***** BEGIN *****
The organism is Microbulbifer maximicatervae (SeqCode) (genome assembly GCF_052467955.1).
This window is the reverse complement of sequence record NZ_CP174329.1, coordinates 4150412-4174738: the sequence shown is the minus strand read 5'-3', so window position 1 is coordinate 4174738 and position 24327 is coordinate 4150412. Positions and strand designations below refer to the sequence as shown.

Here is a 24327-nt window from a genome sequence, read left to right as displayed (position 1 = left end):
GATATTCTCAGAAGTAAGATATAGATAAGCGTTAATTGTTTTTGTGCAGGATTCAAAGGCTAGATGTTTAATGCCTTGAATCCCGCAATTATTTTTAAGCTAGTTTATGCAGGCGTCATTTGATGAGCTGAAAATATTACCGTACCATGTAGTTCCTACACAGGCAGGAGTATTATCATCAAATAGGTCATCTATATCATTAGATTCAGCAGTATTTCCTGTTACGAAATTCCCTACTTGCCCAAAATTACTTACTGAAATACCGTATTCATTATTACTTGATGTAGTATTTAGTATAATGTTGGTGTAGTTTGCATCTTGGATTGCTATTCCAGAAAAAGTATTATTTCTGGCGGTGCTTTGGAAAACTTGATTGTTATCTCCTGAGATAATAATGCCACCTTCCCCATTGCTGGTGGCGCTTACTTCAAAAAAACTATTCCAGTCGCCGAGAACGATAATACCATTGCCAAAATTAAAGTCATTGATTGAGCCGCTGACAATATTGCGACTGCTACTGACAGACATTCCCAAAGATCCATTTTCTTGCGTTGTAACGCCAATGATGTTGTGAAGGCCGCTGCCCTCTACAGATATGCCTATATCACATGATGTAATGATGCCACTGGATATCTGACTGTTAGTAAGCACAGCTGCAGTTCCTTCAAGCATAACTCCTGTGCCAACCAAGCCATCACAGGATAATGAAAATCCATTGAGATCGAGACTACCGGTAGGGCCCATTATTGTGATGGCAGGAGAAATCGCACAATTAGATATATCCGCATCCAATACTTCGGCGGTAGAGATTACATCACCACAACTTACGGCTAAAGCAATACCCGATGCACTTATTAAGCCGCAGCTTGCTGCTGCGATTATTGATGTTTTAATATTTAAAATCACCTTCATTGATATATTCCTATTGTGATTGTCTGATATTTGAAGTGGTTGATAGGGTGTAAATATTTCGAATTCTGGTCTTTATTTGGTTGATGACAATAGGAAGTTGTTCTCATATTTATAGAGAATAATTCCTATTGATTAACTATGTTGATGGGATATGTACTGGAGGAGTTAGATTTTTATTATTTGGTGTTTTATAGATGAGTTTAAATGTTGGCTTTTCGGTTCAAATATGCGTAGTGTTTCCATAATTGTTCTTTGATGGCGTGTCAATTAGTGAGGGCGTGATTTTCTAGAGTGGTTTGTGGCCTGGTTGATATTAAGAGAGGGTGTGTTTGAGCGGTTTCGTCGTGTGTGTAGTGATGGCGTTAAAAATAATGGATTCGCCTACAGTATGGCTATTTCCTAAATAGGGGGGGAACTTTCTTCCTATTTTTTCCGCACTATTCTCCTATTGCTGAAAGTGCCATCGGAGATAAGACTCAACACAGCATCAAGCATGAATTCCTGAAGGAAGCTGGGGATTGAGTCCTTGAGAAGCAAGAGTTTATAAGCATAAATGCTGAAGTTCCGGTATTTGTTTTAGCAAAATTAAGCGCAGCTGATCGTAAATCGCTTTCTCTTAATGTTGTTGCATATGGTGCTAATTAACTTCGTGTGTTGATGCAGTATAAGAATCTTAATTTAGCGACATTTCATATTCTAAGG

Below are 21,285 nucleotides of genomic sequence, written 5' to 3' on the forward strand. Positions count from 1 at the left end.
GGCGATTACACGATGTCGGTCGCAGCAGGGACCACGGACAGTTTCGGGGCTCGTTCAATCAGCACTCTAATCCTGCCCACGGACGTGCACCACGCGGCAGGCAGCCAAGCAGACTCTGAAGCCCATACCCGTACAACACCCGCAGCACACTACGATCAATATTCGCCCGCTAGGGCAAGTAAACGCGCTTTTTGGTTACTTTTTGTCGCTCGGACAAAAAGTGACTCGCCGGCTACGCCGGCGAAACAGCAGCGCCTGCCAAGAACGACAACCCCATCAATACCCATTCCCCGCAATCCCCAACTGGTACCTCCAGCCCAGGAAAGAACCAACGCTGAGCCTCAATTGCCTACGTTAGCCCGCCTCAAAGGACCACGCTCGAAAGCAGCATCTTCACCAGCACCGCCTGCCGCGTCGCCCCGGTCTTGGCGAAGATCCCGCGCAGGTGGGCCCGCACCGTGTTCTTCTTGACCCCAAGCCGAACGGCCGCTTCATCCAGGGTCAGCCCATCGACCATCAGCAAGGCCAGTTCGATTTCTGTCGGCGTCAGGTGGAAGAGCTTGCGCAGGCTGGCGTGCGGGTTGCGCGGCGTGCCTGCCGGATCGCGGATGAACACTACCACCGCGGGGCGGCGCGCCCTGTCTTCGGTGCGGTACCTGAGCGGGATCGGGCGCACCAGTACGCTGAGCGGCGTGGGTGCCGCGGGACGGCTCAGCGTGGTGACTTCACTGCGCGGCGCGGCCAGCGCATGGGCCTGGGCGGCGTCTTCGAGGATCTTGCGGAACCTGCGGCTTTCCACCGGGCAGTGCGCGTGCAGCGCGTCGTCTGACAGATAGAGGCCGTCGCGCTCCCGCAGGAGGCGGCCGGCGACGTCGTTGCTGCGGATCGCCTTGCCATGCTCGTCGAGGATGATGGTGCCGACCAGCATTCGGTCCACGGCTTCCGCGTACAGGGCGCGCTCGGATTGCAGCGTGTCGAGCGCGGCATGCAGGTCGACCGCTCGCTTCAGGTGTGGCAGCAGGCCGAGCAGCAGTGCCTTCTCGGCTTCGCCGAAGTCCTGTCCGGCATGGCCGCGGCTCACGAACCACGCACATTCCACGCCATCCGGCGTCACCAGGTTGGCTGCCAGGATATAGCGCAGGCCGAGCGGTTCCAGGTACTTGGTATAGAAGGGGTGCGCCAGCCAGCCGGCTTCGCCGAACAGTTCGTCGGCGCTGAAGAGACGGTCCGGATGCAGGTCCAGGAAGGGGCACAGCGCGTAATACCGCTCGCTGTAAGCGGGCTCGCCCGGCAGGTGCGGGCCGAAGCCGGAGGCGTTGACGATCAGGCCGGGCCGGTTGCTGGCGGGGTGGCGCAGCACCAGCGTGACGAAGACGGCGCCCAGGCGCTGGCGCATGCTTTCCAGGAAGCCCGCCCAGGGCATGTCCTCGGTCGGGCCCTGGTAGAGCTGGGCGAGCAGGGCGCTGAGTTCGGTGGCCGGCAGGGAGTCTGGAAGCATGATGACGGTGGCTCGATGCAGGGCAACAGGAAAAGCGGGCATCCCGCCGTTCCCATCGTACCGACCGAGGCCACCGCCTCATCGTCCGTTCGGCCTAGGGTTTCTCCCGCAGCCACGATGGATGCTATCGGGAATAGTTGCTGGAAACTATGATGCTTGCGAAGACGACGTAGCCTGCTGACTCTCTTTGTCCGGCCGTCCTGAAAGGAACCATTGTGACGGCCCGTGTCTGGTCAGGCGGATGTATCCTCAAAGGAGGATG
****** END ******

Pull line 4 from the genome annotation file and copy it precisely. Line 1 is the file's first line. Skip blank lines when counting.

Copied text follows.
GATATTCTCAGAAGTAAGATATAGATAAGCGTTAATTGTTTTTGTGCAGGATTCAAAGGCTAGATGTTTAATGCCTTGAATCCCGCAATTATTTTTAAGCTAGTTTATGCAGGCGTCATTTGATGAGCTGAAAATATTACCGTACCATGTAGTTCCTACACAGGCAGGAGTATTATCATCAAATAGGTCATCTATATCATTAGATTCAGCAGTATTTCCTGTTACGAAATTCCCTACTTGCCCAAAATTACTTACTGAAATACCGTATTCATTATTACTTGATGTAGTATTTAGTATAATGTTGGTGTAGTTTGCATCTTGGATTGCTATTCCAGAAAAAGTATTATTTCTGGCGGTGCTTTGGAAAACTTGATTGTTATCTCCTGAGATAATAATGCCACCTTCCCCATTGCTGGTGGCGCTTACTTCAAAAAAACTATTCCAGTCGCCGAGAACGATAATACCATTGCCAAAATTAAAGTCATTGATTGAGCCGCTGACAATATTGCGACTGCTACTGACAGACATTCCCAAAGATCCATTTTCTTGCGTTGTAACGCCAATGATGTTGTGAAGGCCGCTGCCCTCTACAGATATGCCTATATCACATGATGTAATGATGCCACTGGATATCTGACTGTTAGTAAGCACAGCTGCAGTTCCTTCAAGCATAACTCCTGTGCCAACCAAGCCATCACAGGATAATGAAAATCCATTGAGATCGAGACTACCGGTAGGGCCCATTATTGTGATGGCAGGAGAAATCGCACAATTAGATATATCCGCATCCAATACTTCGGCGGTAGAGATTACATCACCACAACTTACGGCTAAAGCAATACCCGATGCACTTATTAAGCCGCAGCTTGCTGCTGCGATTATTGATGTTTTAATATTTAAAATCACCTTCATTGATATATTCCTATTGTGATTGTCTGATATTTGAAGTGGTTGATAGGGTGTAAATATTTCGAATTCTGGTCTTTATTTGGTTGATGACAATAGGAAGTTGTTCTCATATTTATAGAGAATAATTCCTATTGATTAACTATGTTGATGGGATATGTACTGGAGGAGTTAGATTTTTATTATTTGGTGTTTTATAGATGAGTTTAAATGTTGGCTTTTCGGTTCAAATATGCGTAGTGTTTCCATAATTGTTCTTTGATGGCGTGTCAATTAGTGAGGGCGTGATTTTCTAGAGTGGTTTGTGGCCTGGTTGATATTAAGAGAGGGTGTGTTTGAGCGGTTTCGTCGTGTGTGTAGTGATGGCGTTAAAAATAATGGATTCGCCTACAGTATGGCTATTTCCTAAATAGGGGGGGAACTTTCTTCCTATTTTTTCCGCACTATTCTCCTATTGCTGAAAGTGCCATCGGAGATAAGACTCAACACAGCATCAAGCATGAATTCCTGAAGGAAGCTGGGGATTGAGTCCTTGAGAAGCAAGAGTTTATAAGCATAAATGCTGAAGTTCCGGTATTTGTTTTAGCAAAATTAAGCGCAGCTGATCGTAAATCGCTTTCTCTTAATGTTGTTGCATATGGTGCTAATTAACTTCGTGTGTTGATGCAGTATAAGAATCTTAATTTAGCGACATTTCATATTCTAAGG